- 02 Jul 19
Politicians come with promises to solve it, world leaders (and even some UK politicians) are only beginning to release that it exists, and a satirical Twitter account posts tweets in its name. The Irish border has, in recent years, become a news bulletin, a political football, a trading dispute, and has led to countless promises and threats.
And yet there seems to be a dearth of knowledge about the actual border itself. By that I don’t mean the politics of it at any given moment, but the topography of the border, the cultures around it, and the people whose lives are affected by it.
In response to this, Ryan Vail & Elma Orkestra (Eoin O'Callaghan) – two artists who live in Derry – released their musical mediation, Borders, back in June. It’s a beautiful affair, combining dense electronic beats with classical music and ethereal vocals – all making for evocative soundscapes.
At their headliner at the MAC in Belfast, they’ve coupled their music with compelling visuals. They open their set with the second track from the album, ‘Am I Sad’, which includes a monologue from former Deputy First Minister Seamus Mallon who – with his wizened tones – speaks plain, disillusioned truths, acknowledging that “borders imply limitations”. The song combines light piano flourishes with dark, deep synths. It sits in-between chaos and optimism.
The next track, ‘Arrival’ plays out as footage from the Irish coastline repeats in the background. The song is a seven-minute long pulse which crescendos gradually. It also features this subtle vocalising strain which comes from the ether then disappears back to it. Without lyrics, the song seems to speak of perennial, timeless things – the innate desire to explore, migrate and settle; the impossibility of taking natural landscapes – in all their variety – and drawing lines through them. The footage on the screen shows what I imagine to be the Derry/Donegal border by the coast. In it, waves buffet against the rockfaces and appear not to care which jurisdiction they’re in. In this wide-lensed context, the limiting idea of a border is laughable.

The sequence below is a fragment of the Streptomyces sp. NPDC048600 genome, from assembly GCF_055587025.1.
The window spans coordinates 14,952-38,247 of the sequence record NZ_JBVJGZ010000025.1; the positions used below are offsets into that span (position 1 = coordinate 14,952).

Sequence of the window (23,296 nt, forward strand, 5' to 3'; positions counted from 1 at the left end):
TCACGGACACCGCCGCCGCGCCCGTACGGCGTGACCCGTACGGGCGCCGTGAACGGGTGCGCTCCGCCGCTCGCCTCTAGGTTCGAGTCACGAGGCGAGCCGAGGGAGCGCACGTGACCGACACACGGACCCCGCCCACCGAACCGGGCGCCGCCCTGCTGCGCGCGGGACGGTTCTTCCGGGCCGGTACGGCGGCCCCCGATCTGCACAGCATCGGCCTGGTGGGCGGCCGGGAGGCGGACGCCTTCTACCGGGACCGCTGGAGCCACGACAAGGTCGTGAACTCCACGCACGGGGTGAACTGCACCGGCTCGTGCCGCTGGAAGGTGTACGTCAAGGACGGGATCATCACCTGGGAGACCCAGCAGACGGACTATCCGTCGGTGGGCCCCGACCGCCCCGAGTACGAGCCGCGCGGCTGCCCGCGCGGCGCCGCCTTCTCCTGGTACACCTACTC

The next section of the show features an appearance from Irish folk/trad royalty in the form of Moya Brennan. Moya featured on the first release from Borders – ‘Colours’ – and she delivers an impassioned rendition of the song before the audience. Lyrically, she harnesses the multiplicity of nature with her unique Celtic singing style. Visually, the screen is lit up with shots of unassuming border roads, un-checkpointed crossings, unfenced existence. Once again, we’re back to that ridiculous notion that any of this can be policed. As an added layer, the fact that Moya Brennan, a Donegal woman, has leant her voice to this project is a small symbol of how music transcends limiting geopolitics.
After the next song – the reserved, reflective ‘Symmetry’ – the duo stop to engage with the audience. They mention that, following the album’s release and warm reception, they were asked to perform Borders to celebrate the 30th anniversary of the Berlin Wall coming down. The sheer appropriateness of this news isn’t lost on me.
Following this, they perform ‘Stay’, which features Beckett-esque footage of a man walking aimlessly to the shore before turning back confused and empty-handed (a metaphor for UK politics?), then the wryly-titled album closer, ‘Arlene’.
After this, they introduce the hugely successful spoken word poet Stephen James Smith onto the stage to perform his piece from the album track, ‘My Island’. Smith’s part involved him fusing two of his poems, ‘My Ireland’ and ‘This Community’, for a smaller piece which tackles the social and political consequences of Irish division and self-determination.
The set ends with ‘Droves’, which sounds like a tug and pull between peacefully piano melodies and violent, squelching electronic beats. Thematically, it leaves the ending of Borders with a question mark for the future.
The two men leave the stage to a standing ovation. The 8-song show itself might have been enough, but Ryan and Eoin return for one more surprise. They come together for a performance of Elma Orkestra’s 2018 track ‘Factory Girls’. Commissioned by the Ulster Architectural Heritage Society, and paying tribute to the women who worked in the shirt factories of Derry, the song features the ghostly tones of deceased singer Maggie McIntyre, over a deeply evocative instrumentation. Despite not being a Borders song, it communicates with the album beautifully. It reminds us of an element about the border saga that is very easily overlooked – the human element. It’s a song about the people who live (or have lived) along the border and worked there. It reminds us that they aren’t numbers in a demographic. They’re not communities to be flippantly toyed with. They’re real people. It’s enough to move you to tears.
Borders, an album by Ryan Vail, Elma Orkestra on Spotify
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